“Cherish” is a song by American singer Madonna from her fourth studio album, Like a Prayer (1989). It was written and produced by Madonna and Patrick Leonard, and was released by Sire Records as the album’s third single on August 1, 1989. “Cherish” was built around the themes of love and relationship, with William Shakespeare’s Romeo and Juliet being one of the major inspirations. The track also included a line from “Cherish” by the 1960s band The Association. Musically constructed as a doo-wop-style pop song, it is regarded as a light-hearted track by critics and includes instruments such as a drum machine, percussions, keyboards and a saxophone. Lyrically, it speaks of Madonna’s devotion to her lover, and her promise to be always by his side. “Cherish” was included on Madonna’s greatest hits compilations, The Immaculate Collection (1990) and Celebration (2009).
After its release, the song received positive feedback from reviewers, who were surprised by the change of content and the lighter image of Madonna’s music in contrast to her previous singles from Like a Prayer, which incorporated themes such as religion and sexuality. They compared certain lyrics of the song to words spoken by Juliet in William Shakespeare’s play Romeo and Juliet. “Cherish” was a commercial success, reaching the top-ten of the charts in Australia, Belgium, Canada, Ireland, Italy, the United Kingdom and the combined European chart. On the Billboard Hot 100, “Cherish” became Madonna’s 16th consecutive top-five single, setting a record in the history of the Billboard Hot 100 chart.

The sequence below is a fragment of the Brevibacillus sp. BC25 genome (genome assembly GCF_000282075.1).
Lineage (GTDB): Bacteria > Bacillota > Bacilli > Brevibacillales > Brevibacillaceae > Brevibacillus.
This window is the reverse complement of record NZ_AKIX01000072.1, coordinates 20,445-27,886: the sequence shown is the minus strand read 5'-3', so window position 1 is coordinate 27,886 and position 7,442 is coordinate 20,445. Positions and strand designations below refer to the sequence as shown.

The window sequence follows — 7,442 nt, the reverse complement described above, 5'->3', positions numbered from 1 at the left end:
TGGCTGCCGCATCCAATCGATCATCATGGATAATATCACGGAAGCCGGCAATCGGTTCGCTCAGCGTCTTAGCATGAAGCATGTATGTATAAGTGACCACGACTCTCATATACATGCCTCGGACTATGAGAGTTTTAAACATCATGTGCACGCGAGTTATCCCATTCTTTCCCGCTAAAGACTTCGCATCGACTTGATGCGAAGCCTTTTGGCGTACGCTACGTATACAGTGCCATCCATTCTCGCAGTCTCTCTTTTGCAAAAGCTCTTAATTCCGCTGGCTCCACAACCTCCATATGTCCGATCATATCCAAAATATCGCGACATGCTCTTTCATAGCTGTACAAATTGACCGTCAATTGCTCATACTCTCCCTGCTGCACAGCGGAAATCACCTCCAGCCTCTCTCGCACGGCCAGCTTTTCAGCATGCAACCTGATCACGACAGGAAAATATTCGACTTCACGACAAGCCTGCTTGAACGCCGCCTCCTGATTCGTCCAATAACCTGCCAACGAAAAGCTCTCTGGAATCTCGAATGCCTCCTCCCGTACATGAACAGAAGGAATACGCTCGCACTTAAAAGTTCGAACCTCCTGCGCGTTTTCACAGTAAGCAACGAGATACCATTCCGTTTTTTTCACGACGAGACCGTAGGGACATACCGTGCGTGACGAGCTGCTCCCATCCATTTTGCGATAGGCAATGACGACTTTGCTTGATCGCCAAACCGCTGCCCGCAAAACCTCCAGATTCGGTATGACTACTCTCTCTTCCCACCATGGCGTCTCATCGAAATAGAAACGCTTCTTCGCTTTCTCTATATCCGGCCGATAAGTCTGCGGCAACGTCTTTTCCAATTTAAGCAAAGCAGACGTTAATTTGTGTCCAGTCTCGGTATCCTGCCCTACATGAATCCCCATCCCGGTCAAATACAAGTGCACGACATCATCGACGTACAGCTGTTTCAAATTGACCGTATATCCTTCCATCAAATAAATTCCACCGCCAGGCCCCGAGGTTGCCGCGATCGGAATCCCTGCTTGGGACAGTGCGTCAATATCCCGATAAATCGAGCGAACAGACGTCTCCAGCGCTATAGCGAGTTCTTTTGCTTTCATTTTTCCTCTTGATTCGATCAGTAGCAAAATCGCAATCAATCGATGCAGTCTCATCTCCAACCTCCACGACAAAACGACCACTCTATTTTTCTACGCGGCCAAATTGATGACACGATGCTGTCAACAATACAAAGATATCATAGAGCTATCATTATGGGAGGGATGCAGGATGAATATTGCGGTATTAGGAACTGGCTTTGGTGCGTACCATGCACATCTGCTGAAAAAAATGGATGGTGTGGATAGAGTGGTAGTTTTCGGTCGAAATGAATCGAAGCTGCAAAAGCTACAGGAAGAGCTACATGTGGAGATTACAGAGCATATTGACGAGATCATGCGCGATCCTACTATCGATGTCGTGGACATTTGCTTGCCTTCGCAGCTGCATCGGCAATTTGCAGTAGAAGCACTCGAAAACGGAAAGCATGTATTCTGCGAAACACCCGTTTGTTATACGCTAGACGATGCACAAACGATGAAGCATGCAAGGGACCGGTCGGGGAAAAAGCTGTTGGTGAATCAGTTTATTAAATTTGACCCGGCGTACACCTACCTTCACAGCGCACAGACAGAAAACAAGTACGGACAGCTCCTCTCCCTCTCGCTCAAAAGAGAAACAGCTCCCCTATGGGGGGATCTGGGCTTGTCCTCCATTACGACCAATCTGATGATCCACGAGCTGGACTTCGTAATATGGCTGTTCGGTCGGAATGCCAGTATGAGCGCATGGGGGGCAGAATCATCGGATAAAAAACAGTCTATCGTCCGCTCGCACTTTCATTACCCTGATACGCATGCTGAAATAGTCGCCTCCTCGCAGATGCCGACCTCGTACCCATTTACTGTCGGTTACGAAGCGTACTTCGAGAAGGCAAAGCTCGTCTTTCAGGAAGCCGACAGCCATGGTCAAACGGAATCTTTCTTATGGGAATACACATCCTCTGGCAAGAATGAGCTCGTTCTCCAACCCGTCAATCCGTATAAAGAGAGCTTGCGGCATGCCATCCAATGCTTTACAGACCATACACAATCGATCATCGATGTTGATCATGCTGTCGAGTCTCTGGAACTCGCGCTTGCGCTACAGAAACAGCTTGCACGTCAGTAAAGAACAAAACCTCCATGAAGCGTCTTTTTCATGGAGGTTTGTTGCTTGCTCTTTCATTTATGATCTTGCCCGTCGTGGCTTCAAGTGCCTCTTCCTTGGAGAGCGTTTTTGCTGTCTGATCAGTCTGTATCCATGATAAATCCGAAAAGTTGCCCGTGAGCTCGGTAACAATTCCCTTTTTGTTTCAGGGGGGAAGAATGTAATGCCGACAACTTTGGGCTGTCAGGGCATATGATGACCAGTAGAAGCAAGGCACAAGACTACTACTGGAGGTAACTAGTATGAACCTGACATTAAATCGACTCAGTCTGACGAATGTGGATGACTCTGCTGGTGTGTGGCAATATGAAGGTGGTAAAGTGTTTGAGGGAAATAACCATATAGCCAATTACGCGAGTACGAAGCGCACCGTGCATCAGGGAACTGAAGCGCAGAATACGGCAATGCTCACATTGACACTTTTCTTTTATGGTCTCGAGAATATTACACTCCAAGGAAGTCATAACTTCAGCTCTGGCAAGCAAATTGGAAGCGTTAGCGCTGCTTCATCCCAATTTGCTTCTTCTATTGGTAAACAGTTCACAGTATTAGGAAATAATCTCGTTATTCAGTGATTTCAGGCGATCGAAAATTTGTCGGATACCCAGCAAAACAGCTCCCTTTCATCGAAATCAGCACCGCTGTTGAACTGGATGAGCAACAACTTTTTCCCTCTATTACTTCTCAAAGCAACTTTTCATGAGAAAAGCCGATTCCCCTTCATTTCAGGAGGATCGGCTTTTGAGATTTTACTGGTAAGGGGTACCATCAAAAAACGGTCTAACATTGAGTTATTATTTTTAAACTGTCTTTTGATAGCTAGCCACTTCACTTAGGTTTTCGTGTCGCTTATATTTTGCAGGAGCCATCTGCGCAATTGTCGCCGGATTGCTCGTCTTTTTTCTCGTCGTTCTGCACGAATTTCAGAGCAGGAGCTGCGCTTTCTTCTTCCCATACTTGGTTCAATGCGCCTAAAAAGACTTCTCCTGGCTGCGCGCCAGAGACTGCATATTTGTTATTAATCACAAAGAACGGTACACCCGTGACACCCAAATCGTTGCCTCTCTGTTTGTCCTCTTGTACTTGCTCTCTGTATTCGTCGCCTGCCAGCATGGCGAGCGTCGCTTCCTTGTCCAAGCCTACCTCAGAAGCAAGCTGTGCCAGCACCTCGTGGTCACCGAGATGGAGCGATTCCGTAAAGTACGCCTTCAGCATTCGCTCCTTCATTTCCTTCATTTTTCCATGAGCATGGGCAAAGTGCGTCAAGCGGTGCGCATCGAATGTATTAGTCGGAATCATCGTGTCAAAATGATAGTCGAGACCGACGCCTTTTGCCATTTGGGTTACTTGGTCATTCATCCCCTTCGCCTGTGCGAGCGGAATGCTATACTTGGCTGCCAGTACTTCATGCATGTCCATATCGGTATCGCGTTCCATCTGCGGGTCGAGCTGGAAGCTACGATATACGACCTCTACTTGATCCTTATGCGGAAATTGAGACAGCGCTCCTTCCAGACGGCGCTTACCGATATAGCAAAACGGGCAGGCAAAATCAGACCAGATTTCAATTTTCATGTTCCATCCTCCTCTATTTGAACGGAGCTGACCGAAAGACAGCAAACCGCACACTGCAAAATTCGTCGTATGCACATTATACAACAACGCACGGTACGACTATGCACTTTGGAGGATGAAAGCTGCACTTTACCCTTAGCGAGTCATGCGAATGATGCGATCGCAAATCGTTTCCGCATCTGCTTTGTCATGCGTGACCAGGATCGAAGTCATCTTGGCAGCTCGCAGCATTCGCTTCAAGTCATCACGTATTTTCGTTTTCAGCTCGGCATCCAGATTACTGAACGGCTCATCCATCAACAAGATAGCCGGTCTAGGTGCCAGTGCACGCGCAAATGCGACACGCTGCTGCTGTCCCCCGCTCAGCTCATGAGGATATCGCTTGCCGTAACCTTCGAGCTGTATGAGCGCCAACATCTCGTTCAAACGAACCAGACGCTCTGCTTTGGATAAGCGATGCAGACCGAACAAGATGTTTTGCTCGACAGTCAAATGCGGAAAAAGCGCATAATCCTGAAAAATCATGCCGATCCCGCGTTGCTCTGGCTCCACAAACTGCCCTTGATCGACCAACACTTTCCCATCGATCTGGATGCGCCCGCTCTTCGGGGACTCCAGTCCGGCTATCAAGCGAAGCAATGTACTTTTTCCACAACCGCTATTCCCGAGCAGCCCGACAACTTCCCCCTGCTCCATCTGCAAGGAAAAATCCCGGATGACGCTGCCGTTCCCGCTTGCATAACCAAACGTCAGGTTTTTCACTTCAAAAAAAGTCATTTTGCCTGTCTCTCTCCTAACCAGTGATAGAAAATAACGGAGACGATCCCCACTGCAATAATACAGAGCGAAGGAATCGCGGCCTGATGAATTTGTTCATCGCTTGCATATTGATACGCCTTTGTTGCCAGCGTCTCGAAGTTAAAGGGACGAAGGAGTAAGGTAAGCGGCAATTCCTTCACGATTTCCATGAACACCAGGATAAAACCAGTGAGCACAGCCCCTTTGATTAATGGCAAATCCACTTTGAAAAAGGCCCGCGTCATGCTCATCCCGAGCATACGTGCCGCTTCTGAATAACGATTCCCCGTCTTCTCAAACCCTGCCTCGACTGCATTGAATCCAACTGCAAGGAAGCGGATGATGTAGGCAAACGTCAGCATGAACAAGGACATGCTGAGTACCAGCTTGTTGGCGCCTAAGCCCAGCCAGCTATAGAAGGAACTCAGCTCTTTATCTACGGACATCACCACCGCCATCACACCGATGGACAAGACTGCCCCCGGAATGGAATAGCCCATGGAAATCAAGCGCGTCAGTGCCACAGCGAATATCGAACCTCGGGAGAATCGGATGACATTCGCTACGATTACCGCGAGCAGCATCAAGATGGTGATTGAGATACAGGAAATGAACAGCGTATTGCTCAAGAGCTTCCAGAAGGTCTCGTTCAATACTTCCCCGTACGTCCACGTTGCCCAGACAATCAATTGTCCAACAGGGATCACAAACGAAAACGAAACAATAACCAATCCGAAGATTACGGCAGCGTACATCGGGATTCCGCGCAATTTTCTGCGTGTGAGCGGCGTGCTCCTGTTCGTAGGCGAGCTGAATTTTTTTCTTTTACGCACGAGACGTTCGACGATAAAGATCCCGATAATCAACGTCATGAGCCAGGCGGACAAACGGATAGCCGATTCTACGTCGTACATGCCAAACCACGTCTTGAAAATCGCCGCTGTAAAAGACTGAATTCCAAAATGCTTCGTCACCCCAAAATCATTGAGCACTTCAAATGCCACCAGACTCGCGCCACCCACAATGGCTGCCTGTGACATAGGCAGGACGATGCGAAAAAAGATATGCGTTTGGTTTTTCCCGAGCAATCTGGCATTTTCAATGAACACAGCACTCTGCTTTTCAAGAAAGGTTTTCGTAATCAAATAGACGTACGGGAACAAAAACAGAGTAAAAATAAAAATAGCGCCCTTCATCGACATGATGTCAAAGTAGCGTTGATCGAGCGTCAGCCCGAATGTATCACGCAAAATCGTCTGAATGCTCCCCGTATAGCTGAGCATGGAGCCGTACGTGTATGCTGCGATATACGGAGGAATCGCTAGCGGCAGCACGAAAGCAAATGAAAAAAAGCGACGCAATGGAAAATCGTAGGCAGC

A black-and-white music video for the song was directed by photographer Herb Ritts at the Paradise Cove Beach in Malibu, California. In the video, Madonna plays herself, while three co-actors dressed as mermen swim in and out of the sea. Academics noted that the mermen became symbols for the homosexual community and the oppression it faced. Madonna performed “Cherish” on her Blond Ambition World Tour (1990), where the performance included her dancers dressed up as mermen. Its symbolism was seen to de-sexualize men, relegating them to objects of desire.